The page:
Hacker News new | comments | show | ask | jobs | submit login

Sweet. I figure only 15 more years until we get two column layouts working, and then we'll finally be able to publish like it's 1979.

CSS multicolumn layout is four years old. It's implemented in all the major browser engines, and many popular sites like Wikipedia use it. http://www.w3.org/TR/css3-multicol/

Only partially. You usually have to use browser prefixes to get it to function. http://caniuse.com/#feat=multicolumn

Add Autoprefoxer in your build process and never type them again.

That is not CSS anymore, it's "CSS + autoprefixer". Which, I agree, is great, but it's worth mentioning. Vanilla CSS requires the prefixes, "CSS + autoprefixer" doesn't, but it requires other things like an extra build step (and a build process, at all). Worse, it could be mutually exclusive with other tools.

When you advocate an add-on to an existing solution, you're changing the solution. It's like people who recommend typescript in reply to JS's lack of types, or Coffeescript to its ugly syntax: you can't have both, they change the original thing. Or vimperator with firefox, or vim-mode emacs, or... it's all not the same thing anymore. You push the carpet down in one place, it comes up in another.

CSS still requires the vendor prefixes. If autoprefixer is the perfect solution to that, let's stop people everywhere from using vanilla CSS and switch them over to "CSS + autoprefixer". Turns out it's not that easy, which gives the original "but it requires prefixes" argument more meat.

Or use Bourbon mixins (http://bourbon.io/docs/) if you use SASS.

SASS mixins are great, but Autoprefixer is better for prefixes: it looks the same as writing actual CSS (just with no prefixes) and has no cognitive overhead during editing. Compare the Bourbon mixin:

    @include background(linear-gradient(red, green) left repeat);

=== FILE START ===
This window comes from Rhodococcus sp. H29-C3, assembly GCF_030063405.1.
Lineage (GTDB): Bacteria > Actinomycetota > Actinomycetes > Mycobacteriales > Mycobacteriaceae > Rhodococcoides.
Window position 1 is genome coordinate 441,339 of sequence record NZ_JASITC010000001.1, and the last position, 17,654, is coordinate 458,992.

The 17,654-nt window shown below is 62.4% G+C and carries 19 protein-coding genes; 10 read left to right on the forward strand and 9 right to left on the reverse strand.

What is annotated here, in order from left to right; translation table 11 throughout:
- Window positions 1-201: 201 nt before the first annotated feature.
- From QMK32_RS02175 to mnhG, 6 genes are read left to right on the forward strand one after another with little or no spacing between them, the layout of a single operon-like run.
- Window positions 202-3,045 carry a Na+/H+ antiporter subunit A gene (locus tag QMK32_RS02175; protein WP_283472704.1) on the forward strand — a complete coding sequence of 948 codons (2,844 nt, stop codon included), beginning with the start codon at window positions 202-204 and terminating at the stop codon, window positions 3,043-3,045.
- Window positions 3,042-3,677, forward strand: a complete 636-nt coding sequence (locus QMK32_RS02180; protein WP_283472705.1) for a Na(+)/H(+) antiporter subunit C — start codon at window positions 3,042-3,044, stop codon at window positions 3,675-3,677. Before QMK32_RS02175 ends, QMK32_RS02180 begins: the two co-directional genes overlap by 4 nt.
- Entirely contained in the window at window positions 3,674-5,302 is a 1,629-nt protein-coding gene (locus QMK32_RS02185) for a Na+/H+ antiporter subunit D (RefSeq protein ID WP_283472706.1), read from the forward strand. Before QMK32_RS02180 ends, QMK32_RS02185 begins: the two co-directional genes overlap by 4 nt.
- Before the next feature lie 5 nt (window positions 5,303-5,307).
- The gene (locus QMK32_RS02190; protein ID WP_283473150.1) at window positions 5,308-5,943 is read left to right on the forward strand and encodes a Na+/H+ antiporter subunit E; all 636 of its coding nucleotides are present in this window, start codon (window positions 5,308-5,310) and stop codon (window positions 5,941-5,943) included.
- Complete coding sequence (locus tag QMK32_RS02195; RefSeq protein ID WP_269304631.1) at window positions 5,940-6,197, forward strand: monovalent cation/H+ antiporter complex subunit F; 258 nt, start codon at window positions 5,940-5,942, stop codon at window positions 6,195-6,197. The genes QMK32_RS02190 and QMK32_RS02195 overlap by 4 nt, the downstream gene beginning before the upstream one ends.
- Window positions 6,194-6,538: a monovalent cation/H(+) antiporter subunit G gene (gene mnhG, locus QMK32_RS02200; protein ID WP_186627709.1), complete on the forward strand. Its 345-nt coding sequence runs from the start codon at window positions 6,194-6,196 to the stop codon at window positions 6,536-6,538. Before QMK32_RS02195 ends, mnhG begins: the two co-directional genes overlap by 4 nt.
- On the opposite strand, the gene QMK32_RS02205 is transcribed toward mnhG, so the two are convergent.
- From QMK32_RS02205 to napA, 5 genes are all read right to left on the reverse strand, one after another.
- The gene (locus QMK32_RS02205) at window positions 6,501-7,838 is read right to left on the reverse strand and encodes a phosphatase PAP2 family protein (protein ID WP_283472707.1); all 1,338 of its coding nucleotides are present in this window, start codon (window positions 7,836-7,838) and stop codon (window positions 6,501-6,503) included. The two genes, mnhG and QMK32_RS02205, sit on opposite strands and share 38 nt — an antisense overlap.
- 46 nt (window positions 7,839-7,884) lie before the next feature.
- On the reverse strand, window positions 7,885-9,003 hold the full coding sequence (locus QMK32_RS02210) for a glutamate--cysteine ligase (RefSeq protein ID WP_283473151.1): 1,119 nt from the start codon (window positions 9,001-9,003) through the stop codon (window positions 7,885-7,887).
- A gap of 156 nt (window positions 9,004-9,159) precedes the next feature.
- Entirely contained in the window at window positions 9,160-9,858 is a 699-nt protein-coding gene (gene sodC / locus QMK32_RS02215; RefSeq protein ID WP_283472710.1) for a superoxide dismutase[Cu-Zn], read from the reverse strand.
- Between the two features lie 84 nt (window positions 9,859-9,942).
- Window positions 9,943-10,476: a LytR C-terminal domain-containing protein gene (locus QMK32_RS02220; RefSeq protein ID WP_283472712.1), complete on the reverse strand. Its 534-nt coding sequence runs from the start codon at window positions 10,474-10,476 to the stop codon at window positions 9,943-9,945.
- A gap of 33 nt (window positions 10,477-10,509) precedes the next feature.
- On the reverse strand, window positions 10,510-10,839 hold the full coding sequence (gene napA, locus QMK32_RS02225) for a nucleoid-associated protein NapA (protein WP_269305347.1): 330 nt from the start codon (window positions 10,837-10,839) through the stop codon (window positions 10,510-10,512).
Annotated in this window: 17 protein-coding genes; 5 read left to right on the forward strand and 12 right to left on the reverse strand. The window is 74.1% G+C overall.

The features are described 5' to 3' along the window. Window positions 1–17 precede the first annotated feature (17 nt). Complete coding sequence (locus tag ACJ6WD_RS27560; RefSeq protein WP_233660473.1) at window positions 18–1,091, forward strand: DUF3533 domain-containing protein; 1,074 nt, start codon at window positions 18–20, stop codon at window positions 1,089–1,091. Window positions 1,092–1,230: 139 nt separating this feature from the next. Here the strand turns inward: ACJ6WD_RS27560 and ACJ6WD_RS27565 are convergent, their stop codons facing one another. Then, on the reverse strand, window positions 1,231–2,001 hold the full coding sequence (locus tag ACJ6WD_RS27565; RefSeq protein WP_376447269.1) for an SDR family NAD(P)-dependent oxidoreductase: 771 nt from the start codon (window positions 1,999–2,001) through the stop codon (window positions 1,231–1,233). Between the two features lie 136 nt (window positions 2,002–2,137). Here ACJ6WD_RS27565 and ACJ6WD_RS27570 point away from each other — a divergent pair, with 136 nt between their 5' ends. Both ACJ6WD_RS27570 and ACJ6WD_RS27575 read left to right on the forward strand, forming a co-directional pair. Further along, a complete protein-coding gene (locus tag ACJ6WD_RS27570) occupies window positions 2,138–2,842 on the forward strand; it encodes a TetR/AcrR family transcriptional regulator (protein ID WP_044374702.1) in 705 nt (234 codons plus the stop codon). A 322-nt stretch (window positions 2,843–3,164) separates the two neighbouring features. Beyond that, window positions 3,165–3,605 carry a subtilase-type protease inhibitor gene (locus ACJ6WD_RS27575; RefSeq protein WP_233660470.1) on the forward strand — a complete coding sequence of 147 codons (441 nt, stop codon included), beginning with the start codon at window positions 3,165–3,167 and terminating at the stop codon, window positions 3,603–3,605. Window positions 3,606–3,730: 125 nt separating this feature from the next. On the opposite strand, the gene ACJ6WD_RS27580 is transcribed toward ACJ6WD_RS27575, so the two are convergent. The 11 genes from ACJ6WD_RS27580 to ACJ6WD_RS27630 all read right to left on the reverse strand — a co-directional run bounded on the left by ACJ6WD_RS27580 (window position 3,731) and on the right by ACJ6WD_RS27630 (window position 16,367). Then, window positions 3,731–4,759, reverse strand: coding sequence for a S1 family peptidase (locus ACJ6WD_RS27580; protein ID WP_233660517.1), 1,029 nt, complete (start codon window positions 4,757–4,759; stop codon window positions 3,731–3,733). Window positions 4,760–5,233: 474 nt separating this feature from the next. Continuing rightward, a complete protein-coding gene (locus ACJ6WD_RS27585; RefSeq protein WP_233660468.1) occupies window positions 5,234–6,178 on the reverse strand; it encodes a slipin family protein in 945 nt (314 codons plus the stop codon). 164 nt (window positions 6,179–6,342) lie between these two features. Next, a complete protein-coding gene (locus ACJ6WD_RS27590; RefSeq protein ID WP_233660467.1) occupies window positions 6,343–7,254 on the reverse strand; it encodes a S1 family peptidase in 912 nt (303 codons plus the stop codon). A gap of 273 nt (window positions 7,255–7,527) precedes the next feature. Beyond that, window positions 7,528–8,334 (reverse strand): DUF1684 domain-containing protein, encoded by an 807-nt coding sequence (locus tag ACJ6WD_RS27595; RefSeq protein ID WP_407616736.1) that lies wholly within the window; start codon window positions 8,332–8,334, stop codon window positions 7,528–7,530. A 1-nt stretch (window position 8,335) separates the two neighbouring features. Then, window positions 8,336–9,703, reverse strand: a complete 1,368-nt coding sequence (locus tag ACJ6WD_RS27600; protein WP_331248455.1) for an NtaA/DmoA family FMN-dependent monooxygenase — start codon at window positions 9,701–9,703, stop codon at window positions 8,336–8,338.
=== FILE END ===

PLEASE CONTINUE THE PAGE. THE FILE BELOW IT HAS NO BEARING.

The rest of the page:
to autoprefixer:

    background: linear-gradient(red, green) left repeat;

AAAAaaand we're back to 7 solutions to a simple problem

How so? Autoprefixer allows you to just write spec CSS and let it worry about prefixes.

That's not a solution; that's a workaround.

Like I said, "working". I don't want two columns stretching ten feet long. I want two columns on this page, two on the next, two on the one after that...

That is indeed how multicol works when combined with pagination [1].

[1]: http://dev.w3.org/csswg/css-multicol-1/#pagination-and-overf...

I'm pretty sure flexbox can solve two column layouts very well, just not with one continuous piece of text.

It would seem there is less than 92% support for flexbox yet.

Better go back to print, then.

So fall back to display: table for the garbage browsers. This is not difficult stuff.

Hm, had you said 1978, I would have gotten the reference (Spoiler: TeX, though maybe not really 2-column at the time?). Did you have something specific in mind when writing 1979?

"Did you have something specific in mind when writing 1979?"

Probably the Prince song "1999" (party like it's 1999...) combined with the general era in which this stuff was figured out in non-web digital contexts.

1984 with the introduction of the Macintosh, would be a better year to have picked, as it could be considered the beginning of the desktop publishing revolution.

Applications are open for YC Winter 2019

Guidelines | FAQ | Support | API | Security | Lists | Bookmarklet | Legal | Apply to YC | Contact